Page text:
Can Austin’s real estate market continue to stay hot?

Michele GonzalezBlog, Land DevelopmentLeave a Comment

Austin Real Estate Market

Austin has enjoyed a nearly decade-long run of tremendous economic growth, which has made it a hot real estate market, too. Those positives, however, come with some trade-offs. Today’s median single-family home price hovers around $320,000; that’s up from $196,000 in 2008, a greater than 60 percent climb, which puts pressure on affordability.

At the same time, the cost of doing business in Austin has also risen and for companies considering relocation to the area and commercial development, in general, Austin can seem less appealing. Today, Austin’s real estate market still enjoys the “hot” label, but some concerns loom as to whether the boom is sustainable. Even if a slowdown does occur, however, Austin has several key advantages that will help it in the long haul.

Job growth, education

The city is known as a place for great entertainment, music, the arts and other abundant lifestyle elements. All of this makes Austin a very desirable place to live. Whether it’s someone in their early or mid-career years or a retiree who is considering relocation, Austin attracts people for its overall quality of life, entrepreneurial spirit and friendly business climate. In the past five years, the number of businesses in Austin has grown 21 percent and there was also a 24 percent increase in the number of people those firms hired. Additionally, the city ranks high for small business life expectancy, a key indicator that Austin’s business climate nurtures new ventures into viable, long-term enterprises. Austin is also considered one of the safest cities among those with a population greater than 300,000. All these elements have helped to spur considerable job growth.

In the 2017-18 fiscal year, Austin added nearly 36,000 jobs, a 3.4 percent jump over the previous year. Wholesale trade (6,800 jobs) and financial and business services (11,600 jobs) were the top two growth sectors. Because of Austin’s entrepreneurial culture, the city is seeing more and more startups and tech-related businesses, which attract tech talent and higher-paying jobs. In fact, Austin was ranked sixth in a CBRE study that weighed a metro area’s vitality, depth and attractiveness to tech employers and tech talent. It has also been rated among the top 10 highly-educated populations in the U.S. Austin embraces diversity as well. It is one of 15 large cities in the country with the highest share of African American residents with STEM bachelor’s degrees, according to the Brookings Institute. In short, Austin is adding quality, high-level jobs that encourage a robust economy built around strong intellectual capital, which is great for long-term economic growth—and real estate.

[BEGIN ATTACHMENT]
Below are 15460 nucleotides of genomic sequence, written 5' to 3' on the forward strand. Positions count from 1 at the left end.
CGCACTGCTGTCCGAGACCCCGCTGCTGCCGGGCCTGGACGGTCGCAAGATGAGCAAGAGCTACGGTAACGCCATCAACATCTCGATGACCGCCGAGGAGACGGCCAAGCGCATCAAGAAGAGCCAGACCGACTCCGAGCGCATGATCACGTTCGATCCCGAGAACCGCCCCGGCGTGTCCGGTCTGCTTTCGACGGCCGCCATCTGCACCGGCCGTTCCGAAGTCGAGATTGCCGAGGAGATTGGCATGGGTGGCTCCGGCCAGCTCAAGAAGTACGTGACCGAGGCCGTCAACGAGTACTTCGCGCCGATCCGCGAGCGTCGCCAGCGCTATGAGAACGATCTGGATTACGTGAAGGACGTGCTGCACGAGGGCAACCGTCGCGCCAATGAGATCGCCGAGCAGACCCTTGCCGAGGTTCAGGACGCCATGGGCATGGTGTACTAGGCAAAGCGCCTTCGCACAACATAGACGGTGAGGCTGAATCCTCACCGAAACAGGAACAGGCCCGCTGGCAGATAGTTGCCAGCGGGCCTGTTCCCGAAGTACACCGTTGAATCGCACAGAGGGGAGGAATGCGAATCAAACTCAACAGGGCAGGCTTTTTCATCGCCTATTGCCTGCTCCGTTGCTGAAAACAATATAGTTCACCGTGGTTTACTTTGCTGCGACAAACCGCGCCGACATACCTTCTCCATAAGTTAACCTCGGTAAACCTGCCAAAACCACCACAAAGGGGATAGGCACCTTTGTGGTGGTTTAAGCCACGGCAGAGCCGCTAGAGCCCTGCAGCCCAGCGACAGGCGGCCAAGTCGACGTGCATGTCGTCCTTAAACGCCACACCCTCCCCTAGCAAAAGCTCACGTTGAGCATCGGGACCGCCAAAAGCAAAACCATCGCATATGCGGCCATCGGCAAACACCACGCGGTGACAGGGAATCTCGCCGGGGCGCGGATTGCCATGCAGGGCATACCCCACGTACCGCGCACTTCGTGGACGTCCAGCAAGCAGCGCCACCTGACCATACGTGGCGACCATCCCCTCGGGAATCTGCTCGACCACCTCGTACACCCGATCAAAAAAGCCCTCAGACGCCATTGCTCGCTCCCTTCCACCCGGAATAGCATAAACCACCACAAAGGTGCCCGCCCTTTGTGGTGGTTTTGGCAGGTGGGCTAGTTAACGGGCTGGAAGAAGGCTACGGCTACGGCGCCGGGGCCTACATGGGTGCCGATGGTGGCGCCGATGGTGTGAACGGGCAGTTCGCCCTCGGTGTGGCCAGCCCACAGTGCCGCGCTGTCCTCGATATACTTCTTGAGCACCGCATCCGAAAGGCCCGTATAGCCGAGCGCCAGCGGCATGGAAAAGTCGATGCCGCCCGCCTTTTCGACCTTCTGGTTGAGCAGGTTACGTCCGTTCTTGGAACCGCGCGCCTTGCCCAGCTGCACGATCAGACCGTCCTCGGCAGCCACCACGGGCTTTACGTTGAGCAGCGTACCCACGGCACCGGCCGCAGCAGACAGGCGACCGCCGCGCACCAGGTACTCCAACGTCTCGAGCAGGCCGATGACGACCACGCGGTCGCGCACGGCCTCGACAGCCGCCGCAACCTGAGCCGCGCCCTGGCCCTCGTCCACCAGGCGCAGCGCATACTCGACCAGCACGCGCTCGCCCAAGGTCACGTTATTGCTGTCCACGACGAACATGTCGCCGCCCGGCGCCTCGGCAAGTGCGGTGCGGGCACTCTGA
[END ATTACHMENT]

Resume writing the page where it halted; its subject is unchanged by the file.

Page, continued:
Austin is also still popular for retirees. One WalletHub report, ranking the four factors of affordability, quality of life, healthcare and activities, put Austin in the top 10 out of 180 places to retire. While retirees may not be moving here for jobs, their presence increases the need for higher skilled workers in certain industries like healthcare and financial services.

Weighing commercial real estate concerns

Concerns about Austin’s commercial real estate market have surfaced recently. A forecast by professional services firm PwC and the Urban Land Institute that weighs the attractiveness for commercial real estate investment in certain markets saw Austin’s ranking dip from the number two spot to number six. At the same time, Dallas-Ft. Worth climbed from No. 5 to No. 1.

Publishers point to a higher cost of living and a higher cost to do business in Austin, relative to Dallas-Ft. Worth as the drivers behind the rankings change. But while the report had its negatives, that doesn’t mean real estate investors are writing off the Lone Star State’s capitol, says report co-publisher, R. Byron Carlock, Jr.

“[But] with its young, educated workforce and population growth rate projected to be over three times the national average, Austin remains of great interest to investors,” he added.

Austin is no different from other cities when it comes to concerns about macro-level economic factors like rising interest rates, tariff hikes and other potential influences that could weigh on future investment in business and real estate. These matters could dampen some economic activity in Austin, just as they would in other cities that have enjoyed strong economic growth for the past five-plus years. But Austin’s growing educated, highly-skilled workforce and overall attractiveness as a destination make it unique. Even with a real estate slowdown, Austin has a good chance to still enjoy an overall favorable business and real estate investment environment for years to come.

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